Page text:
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» The rise of neo liturgy | Proclaim Blog

The rise of neo liturgy

The rise of neo liturgy

The latest album and tour from liturgical post-rock artist Gungor has been far from conventional. In a recent interview with Relevant Magazine, group frontman Michael Gungor explained the group’s decision to subdivide their artistic efforts into distinctly different “head spaces,” even performing under different names. They continue to make great art under the banner of Gungor, and lead believers in worship under the name “The Liturgists.” The band views these two functions as distinctly different activities, and so they treat them as such, subdividing their concerts into three movements—two more conventional performance movements, bookending a worship movement filled with music, poetry, and reflection.

“I purposefully didn’t talk much or try to get people to do anything along with us,” Michael recounts on the group’s website, “But somehow in that lack of pressure, we started having these deeply spiritual moments in the room together, and by the end of the night, people might be crying or dancing or maybe just sitting there in silence, but there was something real happening among us.”

Gungor represents the leading edge of what’s happening across all of Christianity. After all but abandoning the traditional church calendar and shunning many of the ritualistic elements associated with Catholicism for hundreds of years, Protestantism is beginning to rediscover the value of liturgy. Trends are always cyclical. (click to tweet) The hymns, introduced by Reformers in the 1500s and championed all the way into the modern age as new ornamentation for the rediscovered doctrines of atonement and grace, have now become inaccessible, stuffy, and robotic in some evangelical churches, while others still hold them dear. Reformers of the 1990s discarded them in favor of an approach that was called “seeker sensitive” at the time. We can now see a reemergence of the liturgical tradition.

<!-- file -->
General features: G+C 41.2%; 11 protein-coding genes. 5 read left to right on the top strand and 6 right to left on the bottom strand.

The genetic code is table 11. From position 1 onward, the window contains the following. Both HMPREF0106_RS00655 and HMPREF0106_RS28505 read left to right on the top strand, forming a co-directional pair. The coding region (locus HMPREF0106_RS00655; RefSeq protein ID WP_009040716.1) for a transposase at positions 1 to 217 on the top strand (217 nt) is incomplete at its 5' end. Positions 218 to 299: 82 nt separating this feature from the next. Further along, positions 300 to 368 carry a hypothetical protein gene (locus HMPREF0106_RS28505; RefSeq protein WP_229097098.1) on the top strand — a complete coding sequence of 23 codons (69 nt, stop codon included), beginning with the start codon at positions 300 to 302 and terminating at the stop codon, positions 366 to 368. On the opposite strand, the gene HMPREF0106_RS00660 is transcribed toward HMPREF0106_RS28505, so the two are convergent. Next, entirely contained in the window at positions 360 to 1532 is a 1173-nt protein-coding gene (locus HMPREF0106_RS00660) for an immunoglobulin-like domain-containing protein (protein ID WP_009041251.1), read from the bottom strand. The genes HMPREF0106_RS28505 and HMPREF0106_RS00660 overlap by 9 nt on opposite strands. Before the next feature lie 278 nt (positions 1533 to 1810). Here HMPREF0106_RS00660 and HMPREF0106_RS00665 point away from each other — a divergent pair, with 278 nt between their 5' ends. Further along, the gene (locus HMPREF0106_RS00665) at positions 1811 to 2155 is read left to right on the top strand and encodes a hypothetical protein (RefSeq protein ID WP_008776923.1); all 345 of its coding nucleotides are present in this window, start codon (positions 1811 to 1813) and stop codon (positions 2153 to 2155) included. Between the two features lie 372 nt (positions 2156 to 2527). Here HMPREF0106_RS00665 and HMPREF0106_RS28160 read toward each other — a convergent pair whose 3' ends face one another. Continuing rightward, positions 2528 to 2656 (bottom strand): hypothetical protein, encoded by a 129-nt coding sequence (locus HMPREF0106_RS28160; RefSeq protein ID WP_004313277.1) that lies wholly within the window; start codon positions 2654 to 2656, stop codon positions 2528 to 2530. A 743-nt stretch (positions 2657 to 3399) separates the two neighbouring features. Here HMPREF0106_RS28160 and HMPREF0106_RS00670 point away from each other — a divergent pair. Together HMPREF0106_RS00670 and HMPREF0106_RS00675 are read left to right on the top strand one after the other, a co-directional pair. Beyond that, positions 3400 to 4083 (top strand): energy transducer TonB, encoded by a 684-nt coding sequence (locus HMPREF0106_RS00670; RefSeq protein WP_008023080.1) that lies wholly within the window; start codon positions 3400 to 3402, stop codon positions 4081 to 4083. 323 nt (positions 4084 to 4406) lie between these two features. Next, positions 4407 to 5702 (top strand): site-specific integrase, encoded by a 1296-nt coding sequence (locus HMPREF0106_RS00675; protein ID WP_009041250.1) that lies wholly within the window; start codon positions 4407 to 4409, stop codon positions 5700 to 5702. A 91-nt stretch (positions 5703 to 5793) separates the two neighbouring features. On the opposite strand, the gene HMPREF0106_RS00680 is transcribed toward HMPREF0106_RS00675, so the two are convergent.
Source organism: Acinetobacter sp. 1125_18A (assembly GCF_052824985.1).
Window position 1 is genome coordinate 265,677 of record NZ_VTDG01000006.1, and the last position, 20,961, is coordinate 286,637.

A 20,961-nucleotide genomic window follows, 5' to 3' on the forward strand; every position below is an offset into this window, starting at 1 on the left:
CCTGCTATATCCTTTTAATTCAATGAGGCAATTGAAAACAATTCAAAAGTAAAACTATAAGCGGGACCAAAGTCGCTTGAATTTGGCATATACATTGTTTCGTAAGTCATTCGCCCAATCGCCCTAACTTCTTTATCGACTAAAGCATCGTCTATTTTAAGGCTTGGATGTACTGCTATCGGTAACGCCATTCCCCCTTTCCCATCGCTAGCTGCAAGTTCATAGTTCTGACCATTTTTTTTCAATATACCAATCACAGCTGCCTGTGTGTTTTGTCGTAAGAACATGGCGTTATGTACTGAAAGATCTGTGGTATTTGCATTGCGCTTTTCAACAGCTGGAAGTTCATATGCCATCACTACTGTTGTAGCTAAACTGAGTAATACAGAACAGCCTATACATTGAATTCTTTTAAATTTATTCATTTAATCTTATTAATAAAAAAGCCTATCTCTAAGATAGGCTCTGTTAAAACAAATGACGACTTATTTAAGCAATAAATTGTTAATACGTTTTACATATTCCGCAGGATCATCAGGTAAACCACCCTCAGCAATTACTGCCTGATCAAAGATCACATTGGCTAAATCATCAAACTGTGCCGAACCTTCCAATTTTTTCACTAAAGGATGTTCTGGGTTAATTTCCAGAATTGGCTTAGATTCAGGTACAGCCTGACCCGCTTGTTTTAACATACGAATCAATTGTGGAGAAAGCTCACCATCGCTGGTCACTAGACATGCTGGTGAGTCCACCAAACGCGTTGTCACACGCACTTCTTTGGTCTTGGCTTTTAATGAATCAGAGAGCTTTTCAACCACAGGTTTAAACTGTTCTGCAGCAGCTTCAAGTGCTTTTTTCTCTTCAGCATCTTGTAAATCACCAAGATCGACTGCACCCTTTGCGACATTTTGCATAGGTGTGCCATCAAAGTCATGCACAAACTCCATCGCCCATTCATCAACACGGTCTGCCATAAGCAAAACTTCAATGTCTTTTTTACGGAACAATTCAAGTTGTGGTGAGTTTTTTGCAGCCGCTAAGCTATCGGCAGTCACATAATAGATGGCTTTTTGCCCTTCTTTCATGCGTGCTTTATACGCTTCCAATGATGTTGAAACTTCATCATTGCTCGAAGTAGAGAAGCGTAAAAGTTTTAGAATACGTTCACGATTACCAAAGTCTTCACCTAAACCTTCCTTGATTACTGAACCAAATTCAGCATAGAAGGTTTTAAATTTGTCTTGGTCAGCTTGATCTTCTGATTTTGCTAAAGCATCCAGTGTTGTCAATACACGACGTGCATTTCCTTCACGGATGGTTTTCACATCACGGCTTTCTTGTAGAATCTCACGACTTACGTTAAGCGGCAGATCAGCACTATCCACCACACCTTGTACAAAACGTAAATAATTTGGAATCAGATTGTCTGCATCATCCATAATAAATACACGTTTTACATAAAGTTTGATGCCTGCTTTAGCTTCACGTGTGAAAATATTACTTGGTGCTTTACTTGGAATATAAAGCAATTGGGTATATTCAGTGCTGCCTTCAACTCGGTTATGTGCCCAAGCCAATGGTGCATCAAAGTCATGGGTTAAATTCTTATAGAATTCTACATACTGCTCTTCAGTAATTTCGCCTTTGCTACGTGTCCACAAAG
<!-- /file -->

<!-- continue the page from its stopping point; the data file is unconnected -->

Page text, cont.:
What is liturgy?

With roots predating the Reformation, liturgy is a collection of prayers and call/response readings intended to “make Christianity understandable to this mythical ‘modern’ man on the street,” says Orthodox theologian Alexander Schmemann in Christianity Today. Not what you were expecting? Maybe that’s because the liturgy in your experience has fallen out of relevance. Many churches today are introducing a new brand of liturgy by writing their own call/response readings or updating old traditional ones to create a meaningful time of reflection as part of their worship service.

We want to know: Have you used any liturgical elements in your worship service? Do you have plans to in the future? Let us know in comments.


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  1. Being a Lutheran and having not thrown out liturgy I have always found it deeply meaningful and profound as parts of it have come to me in times of difficulty and also in times of joy. It is amazing how parts of the liturgy resonates in my heart and even leads me in deeper reflection in my Bible reading and devotions. The misnomer of those that threw out the "liturgy" is that they replaced the formal liturgy with an informal liturgy that fit their comfort zones and often never pushed beyond the edges or made them have to create something new which was not necessarily biblical. Sometimes it also created splits because there was not always a common connection or an engagement of the worshipper but it was dependent solely upon the musicians leading, a.k.a. worship leader, which is only as deep as the spirit of the one leading. A liturgy does have a greater tradition that is less dependent upon the one leading. However formal liturgy or not one must be careful of how things are washed in prayer.

  2. Jake Parsons says:

    Our church staff met yesterday to discuss how we would continue to use our liturgy (as presented in a bulletin form) to encourage family-based prayers and devotions even after worship is over. Liturgy is powerfully to form Christian spirituality.

  3. Valerie Dowell says:

    we have recently started using the responsive readings in the hymnal again. It has been an easy way to lightly reintroduce aspects of liturgy to a congregation largely inexperienced in any liturgical practices. I plan on exploring more options from this jumping point.

  4. I am a lutheran too, though the congregation I belong to has a less formal order of service. When the layman movement here in Norway begun (which this congregation is a part of) people built "Houses of prayer" where they held informal gatherings, centring on the proclamation of The Word of God. Songs were chosen based on their content, not on their musical arrangement. This has been changing for the last 20 years. Songs are getting thinner in their theological message, but more extravagant in their musical arrangement – and therefore less and less people are able to sing along. The proclamation of the Word is loosing focus, while witty worship leaders are slowly turning the service into a show. I think a lot of people move towards the more "liturgical" churches for this very reason. The liturgy is familiar, and includes the congregation in repetition. More than that, it is more or less consistent from one church to another, and it is free from personal bias of the pastor. I guess I am repeating what you have already written, Christopher, but that is of course simply because I agree with you :-)

  5. Edward Green says:

    Yes. We use a full liturgical service every week. It is really hard work to prepare and make it look right on slides.

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